Though since it does provide things like the ability to directly call SWIs, as well as directly call binary executable code, it is a better option than the C derived languages to get in touch with the ARM Architechure.

Allso remember that BBC BASIC V is a modern structured language with pointers, it can be compiled, and I can not think of any advantage that C has over BBC BASIC V (Other than better currently available compilers).


**** AND THEN THERE IS : ARM ASSEMBLY: ****
Many greate programs have been written in ARM Assembly and many tutorials are available for ARM assembly. So there is plenty of example code, and hand holding available. Furthere Assembly is the core of everything, you can not write a compiler for C if you do not know the architechure to which you are compiling.

Most importantly:
ARM Assembly is fairly easy to learn and understand completely. The instruction set is simple and orthogontal, the standardized calling conventions are easy to understand. And it is easty to do anything you want.


ARM assembly is not complicated like x86/IA32/AMD64, M680x0, PPC, or Sparc assembly. Everything is fairly straight forward in ARM assembly. And you get to learn how to optimize, and make system calls. Something that would require Inline assembly to do in the other languages (Make system calls that is).

As for optimization:
It is not dificult to figure how your code is going to execute, and even take advantage of the superscalar architechure of the ARMv6/7. Not to mention once you understanding the caching model, you can do even better with this.

I mean I could have accepted SQL, COBOL, or Visual Basic (the first isn't general purpose, and the latter two may make you cringe, but in terms of actual economic use they're up there...), or even Javascript or PHP or something (not really general purpose as such, but massively popular nonetheless)...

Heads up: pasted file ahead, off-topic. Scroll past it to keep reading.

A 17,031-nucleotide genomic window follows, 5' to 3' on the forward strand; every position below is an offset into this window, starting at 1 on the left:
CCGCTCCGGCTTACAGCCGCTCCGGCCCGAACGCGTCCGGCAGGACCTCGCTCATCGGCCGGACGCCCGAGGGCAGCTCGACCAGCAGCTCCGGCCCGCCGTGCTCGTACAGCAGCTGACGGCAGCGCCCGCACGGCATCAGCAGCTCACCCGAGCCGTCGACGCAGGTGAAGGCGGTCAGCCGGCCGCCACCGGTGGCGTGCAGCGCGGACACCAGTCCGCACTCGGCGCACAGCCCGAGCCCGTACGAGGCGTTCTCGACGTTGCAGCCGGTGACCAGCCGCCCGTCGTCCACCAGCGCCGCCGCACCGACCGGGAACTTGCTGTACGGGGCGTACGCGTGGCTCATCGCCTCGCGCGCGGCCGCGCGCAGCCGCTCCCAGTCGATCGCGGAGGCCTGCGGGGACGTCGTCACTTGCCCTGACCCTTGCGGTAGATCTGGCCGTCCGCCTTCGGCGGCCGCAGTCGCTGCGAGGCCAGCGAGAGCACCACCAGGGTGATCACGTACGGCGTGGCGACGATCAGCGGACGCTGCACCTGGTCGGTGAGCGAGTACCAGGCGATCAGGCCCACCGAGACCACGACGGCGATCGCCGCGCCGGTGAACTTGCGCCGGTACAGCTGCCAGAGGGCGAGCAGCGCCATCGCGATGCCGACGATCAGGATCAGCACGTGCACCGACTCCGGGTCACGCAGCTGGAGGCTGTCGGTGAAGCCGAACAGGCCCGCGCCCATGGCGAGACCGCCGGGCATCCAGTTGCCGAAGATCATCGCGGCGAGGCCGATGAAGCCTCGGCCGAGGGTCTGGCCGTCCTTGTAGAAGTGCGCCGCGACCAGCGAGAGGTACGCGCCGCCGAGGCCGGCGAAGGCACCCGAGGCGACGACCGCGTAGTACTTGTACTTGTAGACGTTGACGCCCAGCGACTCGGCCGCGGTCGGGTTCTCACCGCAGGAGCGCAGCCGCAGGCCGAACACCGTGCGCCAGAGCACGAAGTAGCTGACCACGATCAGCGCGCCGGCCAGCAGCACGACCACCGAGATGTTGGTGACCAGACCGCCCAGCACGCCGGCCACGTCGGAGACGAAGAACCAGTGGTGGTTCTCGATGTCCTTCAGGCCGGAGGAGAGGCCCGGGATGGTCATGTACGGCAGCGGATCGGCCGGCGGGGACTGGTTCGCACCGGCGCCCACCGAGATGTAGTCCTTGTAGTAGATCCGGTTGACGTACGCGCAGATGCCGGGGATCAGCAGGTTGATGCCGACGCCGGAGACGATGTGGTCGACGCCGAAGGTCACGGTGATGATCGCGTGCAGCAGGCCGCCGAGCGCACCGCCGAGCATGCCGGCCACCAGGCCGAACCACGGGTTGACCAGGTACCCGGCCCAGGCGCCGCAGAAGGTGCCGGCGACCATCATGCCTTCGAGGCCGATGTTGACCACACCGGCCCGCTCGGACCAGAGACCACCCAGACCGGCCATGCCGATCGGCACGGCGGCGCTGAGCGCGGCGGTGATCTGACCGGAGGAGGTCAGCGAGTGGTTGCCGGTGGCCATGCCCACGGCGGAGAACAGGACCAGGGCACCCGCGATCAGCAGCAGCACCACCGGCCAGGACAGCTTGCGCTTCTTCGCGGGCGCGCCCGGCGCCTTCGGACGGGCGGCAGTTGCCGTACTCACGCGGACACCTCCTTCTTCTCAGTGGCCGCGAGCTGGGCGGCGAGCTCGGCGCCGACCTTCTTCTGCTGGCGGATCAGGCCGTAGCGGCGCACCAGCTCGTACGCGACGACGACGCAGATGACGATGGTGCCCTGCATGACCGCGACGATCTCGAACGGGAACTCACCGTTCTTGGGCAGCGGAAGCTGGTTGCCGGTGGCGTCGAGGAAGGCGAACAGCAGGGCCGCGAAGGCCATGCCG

I personally have a strong disslike for COBOL, though that is a different story.

As to VB, JavaScript, etc:
How far are you attempting to get away from the ARM? These do not seem to address the issue of specificaly learning an ARM based system at all. Just my opinion.
I happen to think Haskell is a beautiful language, but I wouldn't call it "practical" in the general sense. Much less recommend it to a beginner.
Well I would agree with you on that. It is not practical.

I did not relize that OP is a complete beginer. In that case I would amend my recomendation and say to start with BBC BASIC V, and then move to ARM assembler (like the 8 and 9 year olds that I am aware of are doing on there RISC OS equiped RPis).


Though personaly I feel that C is better learned after Assembly.
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Re: Which language to use?

Sun Oct 13, 2013 5:24 pm

I think you're misreading the question:
Chirag23 wrote:Thank you...
I just bought a raspberry pi to learn that's why asked about it.In the practical world which programming language is mostly used???

Between these languages Python or C/C++ ???
This strongly implies to me that Chirag23 is looking for general purpose programming knowledge, and any form of Assembler is a dubious suggestion for a beginner.
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Re: Which language to use?

Mon Oct 14, 2013 7:30 am

To say that you need to look at ARM-specific software to determine the best language is amusing. It's limitation of ASM that anything written in it for ARM will only run on ARM... that's not a point in ASM's favour, yet somehow that's a good benchmark? Forget that most of the code running on ARM is written in C and the same programs work fine on other platforms, no, what really matters is that there is some legacy ARM-specific software written in ASM, therefore it's the most practical language. :roll:

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Re: Which language to use?

Mon Oct 14, 2013 7:56 am

The choice of language depends on a number of criteria.
  1. Speed
  2. Ease of programming
  3. Ease of maintenance
  4. Processor and operating system
  5. Interpreted or compiled or compiled to interpreted byte code
  6. Procedural or object oriented